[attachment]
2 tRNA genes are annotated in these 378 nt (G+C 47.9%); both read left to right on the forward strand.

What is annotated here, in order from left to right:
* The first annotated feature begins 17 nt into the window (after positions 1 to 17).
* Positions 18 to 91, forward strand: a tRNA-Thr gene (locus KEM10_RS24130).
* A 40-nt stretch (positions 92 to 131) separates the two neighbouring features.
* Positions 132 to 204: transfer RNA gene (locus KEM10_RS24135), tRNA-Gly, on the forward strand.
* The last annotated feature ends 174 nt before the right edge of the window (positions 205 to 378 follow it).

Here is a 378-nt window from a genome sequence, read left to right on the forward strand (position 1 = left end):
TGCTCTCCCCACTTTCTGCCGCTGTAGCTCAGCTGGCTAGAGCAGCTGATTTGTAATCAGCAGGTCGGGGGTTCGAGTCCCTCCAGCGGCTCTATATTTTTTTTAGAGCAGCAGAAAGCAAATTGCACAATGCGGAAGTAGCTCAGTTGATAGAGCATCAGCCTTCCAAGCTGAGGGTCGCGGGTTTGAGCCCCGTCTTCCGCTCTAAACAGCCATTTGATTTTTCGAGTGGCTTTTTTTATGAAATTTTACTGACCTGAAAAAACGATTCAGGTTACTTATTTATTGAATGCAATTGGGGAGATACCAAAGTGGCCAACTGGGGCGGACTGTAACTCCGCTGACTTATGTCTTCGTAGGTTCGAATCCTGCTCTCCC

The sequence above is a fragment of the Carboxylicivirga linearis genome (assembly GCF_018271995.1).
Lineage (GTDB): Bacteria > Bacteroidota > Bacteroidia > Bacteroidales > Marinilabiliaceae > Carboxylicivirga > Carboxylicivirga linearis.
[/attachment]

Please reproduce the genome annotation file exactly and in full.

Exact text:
2 tRNA genes are annotated in these 378 nt (G+C 47.9%); both read left to right on the forward strand.

What is annotated here, in order from left to right:
* The first annotated feature begins 17 nt into the window (after positions 1 to 17).
* Positions 18 to 91, forward strand: a tRNA-Thr gene (locus KEM10_RS24130).
* A 40-nt stretch (positions 92 to 131) separates the two neighbouring features.
* Positions 132 to 204: transfer RNA gene (locus KEM10_RS24135), tRNA-Gly, on the forward strand.
* The last annotated feature ends 174 nt before the right edge of the window (positions 205 to 378 follow it).

Here is a 378-nt window from a genome sequence, read left to right on the forward strand (position 1 = left end):
TGCTCTCCCCACTTTCTGCCGCTGTAGCTCAGCTGGCTAGAGCAGCTGATTTGTAATCAGCAGGTCGGGGGTTCGAGTCCCTCCAGCGGCTCTATATTTTTTTTAGAGCAGCAGAAAGCAAATTGCACAATGCGGAAGTAGCTCAGTTGATAGAGCATCAGCCTTCCAAGCTGAGGGTCGCGGGTTTGAGCCCCGTCTTCCGCTCTAAACAGCCATTTGATTTTTCGAGTGGCTTTTTTTATGAAATTTTACTGACCTGAAAAAACGATTCAGGTTACTTATTTATTGAATGCAATTGGGGAGATACCAAAGTGGCCAACTGGGGCGGACTGTAACTCCGCTGACTTATGTCTTCGTAGGTTCGAATCCTGCTCTCCC

The sequence above is a fragment of the Carboxylicivirga linearis genome (assembly GCF_018271995.1).
Lineage (GTDB): Bacteria > Bacteroidota > Bacteroidia > Bacteroidales > Marinilabiliaceae > Carboxylicivirga > Carboxylicivirga linearis.